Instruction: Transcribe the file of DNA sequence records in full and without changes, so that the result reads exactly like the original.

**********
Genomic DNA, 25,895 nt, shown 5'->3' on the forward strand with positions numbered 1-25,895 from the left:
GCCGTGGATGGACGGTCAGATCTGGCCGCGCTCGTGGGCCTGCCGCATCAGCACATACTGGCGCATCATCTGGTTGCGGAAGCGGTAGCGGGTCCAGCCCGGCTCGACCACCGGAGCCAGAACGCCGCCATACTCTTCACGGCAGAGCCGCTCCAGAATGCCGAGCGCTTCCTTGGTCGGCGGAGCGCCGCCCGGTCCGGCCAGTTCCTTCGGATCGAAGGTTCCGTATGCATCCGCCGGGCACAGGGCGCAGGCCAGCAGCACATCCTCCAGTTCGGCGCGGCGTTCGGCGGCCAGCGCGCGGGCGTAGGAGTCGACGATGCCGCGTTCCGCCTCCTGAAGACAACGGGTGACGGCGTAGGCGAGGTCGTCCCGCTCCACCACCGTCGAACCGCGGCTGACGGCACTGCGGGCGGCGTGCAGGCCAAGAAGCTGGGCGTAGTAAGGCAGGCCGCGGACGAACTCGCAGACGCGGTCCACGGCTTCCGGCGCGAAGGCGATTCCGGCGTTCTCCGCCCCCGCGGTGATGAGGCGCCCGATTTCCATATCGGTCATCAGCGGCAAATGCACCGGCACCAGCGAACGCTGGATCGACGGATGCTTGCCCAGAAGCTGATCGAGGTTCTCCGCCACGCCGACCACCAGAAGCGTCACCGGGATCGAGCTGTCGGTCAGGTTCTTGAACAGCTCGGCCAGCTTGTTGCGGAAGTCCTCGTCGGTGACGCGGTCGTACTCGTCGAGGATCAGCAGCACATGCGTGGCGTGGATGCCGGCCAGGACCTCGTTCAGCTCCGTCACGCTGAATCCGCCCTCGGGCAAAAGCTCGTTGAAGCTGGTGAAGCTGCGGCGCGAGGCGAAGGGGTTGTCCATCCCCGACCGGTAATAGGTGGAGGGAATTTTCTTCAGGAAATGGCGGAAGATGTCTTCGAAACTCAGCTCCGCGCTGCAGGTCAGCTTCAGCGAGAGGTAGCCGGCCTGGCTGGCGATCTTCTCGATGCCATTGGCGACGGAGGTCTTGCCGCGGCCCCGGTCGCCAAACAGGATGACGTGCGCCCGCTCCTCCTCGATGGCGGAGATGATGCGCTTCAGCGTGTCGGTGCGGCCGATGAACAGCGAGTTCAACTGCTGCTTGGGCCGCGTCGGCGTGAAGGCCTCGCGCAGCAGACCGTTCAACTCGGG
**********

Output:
Genomic DNA, 25,895 nt, shown 5'->3' on the forward strand with positions numbered 1-25,895 from the left:
GCCGTGGATGGACGGTCAGATCTGGCCGCGCTCGTGGGCCTGCCGCATCAGCACATACTGGCGCATCATCTGGTTGCGGAAGCGGTAGCGGGTCCAGCCCGGCTCGACCACCGGAGCCAGAACGCCGCCATACTCTTCACGGCAGAGCCGCTCCAGAATGCCGAGCGCTTCCTTGGTCGGCGGAGCGCCGCCCGGTCCGGCCAGTTCCTTCGGATCGAAGGTTCCGTATGCATCCGCCGGGCACAGGGCGCAGGCCAGCAGCACATCCTCCAGTTCGGCGCGGCGTTCGGCGGCCAGCGCGCGGGCGTAGGAGTCGACGATGCCGCGTTCCGCCTCCTGAAGACAACGGGTGACGGCGTAGGCGAGGTCGTCCCGCTCCACCACCGTCGAACCGCGGCTGACGGCACTGCGGGCGGCGTGCAGGCCAAGAAGCTGGGCGTAGTAAGGCAGGCCGCGGACGAACTCGCAGACGCGGTCCACGGCTTCCGGCGCGAAGGCGATTCCGGCGTTCTCCGCCCCCGCGGTGATGAGGCGCCCGATTTCCATATCGGTCATCAGCGGCAAATGCACCGGCACCAGCGAACGCTGGATCGACGGATGCTTGCCCAGAAGCTGATCGAGGTTCTCCGCCACGCCGACCACCAGAAGCGTCACCGGGATCGAGCTGTCGGTCAGGTTCTTGAACAGCTCGGCCAGCTTGTTGCGGAAGTCCTCGTCGGTGACGCGGTCGTACTCGTCGAGGATCAGCAGCACATGCGTGGCGTGGATGCCGGCCAGGACCTCGTTCAGCTCCGTCACGCTGAATCCGCCCTCGGGCAAAAGCTCGTTGAAGCTGGTGAAGCTGCGGCGCGAGGCGAAGGGGTTGTCCATCCCCGACCGGTAATAGGTGGAGGGAATTTTCTTCAGGAAATGGCGGAAGATGTCTTCGAAACTCAGCTCCGCGCTGCAGGTCAGCTTCAGCGAGAGGTAGCCGGCCTGGCTGGCGATCTTCTCGATGCCATTGGCGACGGAGGTCTTGCCGCGGCCCCGGTCGCCAAACAGGATGACGTGCGCCCGCTCCTCCTCGATGGCGGAGATGATGCGCTTCAGCGTGTCGGTGCGGCCGATGAACAGCGAGTTCAACTGCTGCTTGGGCCGCGTCGGCGTGAAGGCCTCGCGCAGCAGACCGTTCAACTCGGG